Date: 07 Aug 2018
Monday’s poor German industrial orders data could suggest the euro zone’s largest economy may be slowing. Carsten Brzeski at Dutch bank ING commented the new orders data “do not bode well for German industry going into the second half of the year.” Given Germany’s economic clout within the euro zone that prospect might not engender market confidence in the likelihood of a stronger euro. If Germany’s economy faces challenges, the market has previously had a tendency to characterise the euro zone’s glass as half empty rather than half full. Contrast that with analysts’ reactions to last Friday’s sub-consensus 157,000 rise in US non-farm payrolls for July. Adding to that total the 35,000 upwards revision to the June NFP makes 192,000 which matches the prior market consensus forecast. But perhaps it’s also illuminating that analysts also highlighted the fact that the demise of Toys “R” Us may have generated a one-off loss of nearly 32,000 US jobs but as US bank Goldman Sachs wrote “while that job loss is real, it tells us little about the underlying labor market trend.” In sum the July US NFP number might have seemed nominally disappointing but the impression left is that market analysts prefer to see the US economy’s glass as half full not half empty. That arguably gives the USD a psychological advantage over the euro.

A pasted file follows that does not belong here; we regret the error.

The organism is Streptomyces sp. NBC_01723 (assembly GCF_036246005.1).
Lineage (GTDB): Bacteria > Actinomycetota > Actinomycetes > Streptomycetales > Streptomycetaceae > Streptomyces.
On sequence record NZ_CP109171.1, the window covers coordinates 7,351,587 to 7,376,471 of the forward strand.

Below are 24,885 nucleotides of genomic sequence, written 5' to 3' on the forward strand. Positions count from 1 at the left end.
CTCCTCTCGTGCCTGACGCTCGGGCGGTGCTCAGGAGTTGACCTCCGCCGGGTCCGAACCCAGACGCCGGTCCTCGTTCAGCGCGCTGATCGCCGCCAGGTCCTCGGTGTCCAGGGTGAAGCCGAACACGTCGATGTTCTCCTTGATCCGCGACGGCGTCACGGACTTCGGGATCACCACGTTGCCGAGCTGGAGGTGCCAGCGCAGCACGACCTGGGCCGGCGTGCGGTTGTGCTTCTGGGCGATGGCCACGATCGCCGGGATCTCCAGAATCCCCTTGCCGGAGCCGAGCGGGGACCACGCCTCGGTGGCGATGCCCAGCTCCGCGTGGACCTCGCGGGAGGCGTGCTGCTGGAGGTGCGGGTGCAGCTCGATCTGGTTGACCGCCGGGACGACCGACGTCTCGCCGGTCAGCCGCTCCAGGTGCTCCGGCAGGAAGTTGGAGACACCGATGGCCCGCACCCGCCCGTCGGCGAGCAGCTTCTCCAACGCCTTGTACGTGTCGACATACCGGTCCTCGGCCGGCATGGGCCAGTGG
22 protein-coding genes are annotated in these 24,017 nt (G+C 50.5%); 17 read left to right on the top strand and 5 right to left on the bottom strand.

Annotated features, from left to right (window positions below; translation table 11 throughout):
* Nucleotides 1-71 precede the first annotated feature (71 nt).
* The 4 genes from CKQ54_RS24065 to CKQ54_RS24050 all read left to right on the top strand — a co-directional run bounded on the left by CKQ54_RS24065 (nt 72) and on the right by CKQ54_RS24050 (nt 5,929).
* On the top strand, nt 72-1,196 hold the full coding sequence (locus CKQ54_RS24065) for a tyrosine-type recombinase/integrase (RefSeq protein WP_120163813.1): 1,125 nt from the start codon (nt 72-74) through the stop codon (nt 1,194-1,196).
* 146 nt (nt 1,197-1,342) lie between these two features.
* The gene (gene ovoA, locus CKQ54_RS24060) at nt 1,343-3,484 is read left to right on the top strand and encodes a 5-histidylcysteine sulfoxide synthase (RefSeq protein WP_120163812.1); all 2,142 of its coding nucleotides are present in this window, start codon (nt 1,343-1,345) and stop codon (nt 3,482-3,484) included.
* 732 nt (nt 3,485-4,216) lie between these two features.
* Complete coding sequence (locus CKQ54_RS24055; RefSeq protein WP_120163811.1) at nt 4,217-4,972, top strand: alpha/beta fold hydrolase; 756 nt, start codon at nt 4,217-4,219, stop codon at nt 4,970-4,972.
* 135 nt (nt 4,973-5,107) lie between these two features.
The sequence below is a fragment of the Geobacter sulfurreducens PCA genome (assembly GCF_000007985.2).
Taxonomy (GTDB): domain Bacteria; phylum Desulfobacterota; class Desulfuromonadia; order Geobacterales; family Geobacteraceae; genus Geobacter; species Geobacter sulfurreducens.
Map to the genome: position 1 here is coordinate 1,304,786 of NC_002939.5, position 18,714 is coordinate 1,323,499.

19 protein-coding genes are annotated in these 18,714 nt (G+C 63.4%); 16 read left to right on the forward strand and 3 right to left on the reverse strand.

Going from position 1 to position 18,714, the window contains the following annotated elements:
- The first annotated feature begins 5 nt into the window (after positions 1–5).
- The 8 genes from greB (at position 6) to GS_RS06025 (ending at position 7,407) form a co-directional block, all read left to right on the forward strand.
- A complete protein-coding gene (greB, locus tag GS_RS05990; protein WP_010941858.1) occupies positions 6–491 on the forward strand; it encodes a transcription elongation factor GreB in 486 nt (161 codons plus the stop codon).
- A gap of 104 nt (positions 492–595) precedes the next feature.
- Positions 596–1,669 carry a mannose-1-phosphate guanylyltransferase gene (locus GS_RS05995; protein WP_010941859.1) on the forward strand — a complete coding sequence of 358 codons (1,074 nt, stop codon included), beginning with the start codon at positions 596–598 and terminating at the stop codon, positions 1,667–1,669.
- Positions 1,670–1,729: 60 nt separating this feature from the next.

by Neal Kimberley, External Currency Analyst.